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The SEC has taken action against Stoner Cats for selling securities in the form of NFTs, which raised around $8 million from investors.
Profit expected by NFT purchasers
According to a press release published on the Securities and Exchange Commission site, Stoner Cats was charged with selling 10,000 NFTs to investors at a price of $800 each, the offering for which was reportedly sold out in 35 minutes.
The SEC charged that Stoner Cats launched a marketing campaign that underscored the benefits of owning the NFTs and that the company also highlighted the option of owners being able to sell their NFTs on the secondary market.
The SEC went on to state that the Stoner Cats team marketed themselves as “Hollywood producers” and that the combination of their crypto knowledge and ability to hire “well-known actors” would lead investors to expect a profit from their NFTs.
In addition, by encouraging investors to sell their NFTs on in the secondary market, the team benefited from a 2.5% royalty on each sale. It was reported by the SEC that at least 10,000 transactions of the NFTs caused investors to spend an accumulative total of more than $20 million.
An investment contract
Gurbir S. Grewal, Director of the SEC’s Division of Enforcement, said of the unregistered offering:
“Regardless of whether your offering involves beavers, chinchillas or animal-based NFTs, under the federal securities laws, it’s the economic reality of the offering – not the labels you put on it or the underlying objects – that guides the determination of what’s an investment contract and therefore a security,”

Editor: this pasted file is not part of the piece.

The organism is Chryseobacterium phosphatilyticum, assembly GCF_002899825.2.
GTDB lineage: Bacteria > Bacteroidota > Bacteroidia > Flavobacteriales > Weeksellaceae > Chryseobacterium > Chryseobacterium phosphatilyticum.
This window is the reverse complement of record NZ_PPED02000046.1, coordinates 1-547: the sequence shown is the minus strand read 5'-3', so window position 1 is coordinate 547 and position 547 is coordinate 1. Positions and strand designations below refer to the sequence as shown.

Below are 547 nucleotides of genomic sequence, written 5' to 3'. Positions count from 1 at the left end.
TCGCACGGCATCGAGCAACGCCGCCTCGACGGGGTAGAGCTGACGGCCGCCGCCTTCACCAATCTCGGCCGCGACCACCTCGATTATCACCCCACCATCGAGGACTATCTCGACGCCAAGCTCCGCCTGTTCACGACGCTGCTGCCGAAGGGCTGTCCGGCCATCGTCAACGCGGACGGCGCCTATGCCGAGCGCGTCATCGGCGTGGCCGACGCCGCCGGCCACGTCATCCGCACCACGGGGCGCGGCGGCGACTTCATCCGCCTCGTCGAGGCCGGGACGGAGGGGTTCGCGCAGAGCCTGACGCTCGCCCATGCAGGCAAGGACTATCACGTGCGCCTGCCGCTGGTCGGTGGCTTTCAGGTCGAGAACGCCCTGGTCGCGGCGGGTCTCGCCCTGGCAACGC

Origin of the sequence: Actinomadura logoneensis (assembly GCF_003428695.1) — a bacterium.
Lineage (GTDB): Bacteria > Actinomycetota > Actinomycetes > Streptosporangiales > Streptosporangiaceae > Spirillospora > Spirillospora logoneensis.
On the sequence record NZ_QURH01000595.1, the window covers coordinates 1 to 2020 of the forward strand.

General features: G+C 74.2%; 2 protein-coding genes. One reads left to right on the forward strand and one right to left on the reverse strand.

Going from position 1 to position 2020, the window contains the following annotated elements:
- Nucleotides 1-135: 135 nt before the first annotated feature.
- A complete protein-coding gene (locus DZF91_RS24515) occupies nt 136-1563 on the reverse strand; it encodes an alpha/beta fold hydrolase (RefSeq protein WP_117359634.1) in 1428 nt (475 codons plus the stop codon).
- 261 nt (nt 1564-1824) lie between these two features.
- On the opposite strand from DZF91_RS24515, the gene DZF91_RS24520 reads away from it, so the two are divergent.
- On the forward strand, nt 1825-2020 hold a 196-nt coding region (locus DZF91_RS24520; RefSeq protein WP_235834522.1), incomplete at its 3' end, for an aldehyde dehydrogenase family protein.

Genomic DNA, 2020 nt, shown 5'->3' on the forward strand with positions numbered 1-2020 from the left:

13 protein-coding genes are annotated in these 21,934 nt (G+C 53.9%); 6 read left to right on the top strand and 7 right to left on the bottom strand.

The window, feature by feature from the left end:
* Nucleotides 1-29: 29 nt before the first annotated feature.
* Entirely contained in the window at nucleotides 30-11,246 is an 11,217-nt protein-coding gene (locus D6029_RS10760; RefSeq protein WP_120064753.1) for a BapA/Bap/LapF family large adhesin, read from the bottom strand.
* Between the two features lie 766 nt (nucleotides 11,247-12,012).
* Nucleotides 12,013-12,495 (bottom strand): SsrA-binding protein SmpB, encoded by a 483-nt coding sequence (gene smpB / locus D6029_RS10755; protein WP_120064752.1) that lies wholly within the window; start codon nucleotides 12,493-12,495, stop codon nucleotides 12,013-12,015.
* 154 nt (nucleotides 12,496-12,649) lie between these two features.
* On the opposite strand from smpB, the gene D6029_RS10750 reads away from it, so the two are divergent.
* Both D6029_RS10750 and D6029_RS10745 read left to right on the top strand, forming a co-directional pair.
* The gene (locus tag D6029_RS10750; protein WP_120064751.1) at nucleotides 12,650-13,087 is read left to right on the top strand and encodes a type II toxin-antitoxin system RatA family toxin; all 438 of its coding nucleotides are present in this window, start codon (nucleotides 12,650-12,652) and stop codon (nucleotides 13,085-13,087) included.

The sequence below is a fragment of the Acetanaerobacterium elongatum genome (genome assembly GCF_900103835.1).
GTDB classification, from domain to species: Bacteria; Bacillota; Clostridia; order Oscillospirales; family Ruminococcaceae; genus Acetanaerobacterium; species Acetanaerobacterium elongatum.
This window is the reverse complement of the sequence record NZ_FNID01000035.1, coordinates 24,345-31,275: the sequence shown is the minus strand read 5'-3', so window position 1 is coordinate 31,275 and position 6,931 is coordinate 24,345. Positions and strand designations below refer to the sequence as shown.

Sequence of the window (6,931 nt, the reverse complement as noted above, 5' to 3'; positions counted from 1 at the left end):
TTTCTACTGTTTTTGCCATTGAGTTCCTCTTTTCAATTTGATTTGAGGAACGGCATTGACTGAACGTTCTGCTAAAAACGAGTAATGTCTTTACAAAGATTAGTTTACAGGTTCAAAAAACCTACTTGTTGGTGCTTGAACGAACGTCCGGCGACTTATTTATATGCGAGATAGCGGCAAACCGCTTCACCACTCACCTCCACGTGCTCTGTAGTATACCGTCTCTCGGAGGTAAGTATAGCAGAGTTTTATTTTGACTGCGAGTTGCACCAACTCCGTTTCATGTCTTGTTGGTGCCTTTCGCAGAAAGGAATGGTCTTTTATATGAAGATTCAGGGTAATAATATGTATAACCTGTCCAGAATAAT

the SEC’s order finds that Stoner Cats marketed its knowledge of crypto projects, touted that the price of their NFTs could increase and took other steps that led investors to believe they would profit from selling the NFTs in the secondary market. It’s therefore hardly surprising, as the order finds, that Stoner Cats sold its entire supply of NFTs in just 35 minutes, generating proceeds of over $8 million, most of which were then resold – not held as collectibles — in the secondary market within months.”
Stoner Cats will pay a $1 million penalty
Stoner Cats agreed to a “cease and desist order” without admitting or denying any wrongdoing. The civil penalty that the team will pay will be put towards a “Fair Fund” that will seek to return money to investors who paid for the NFTs.
Disclaimer: This article is provided for informational purposes only. It is not offered or intended to be used as legal, tax, investment, financial, or other advice.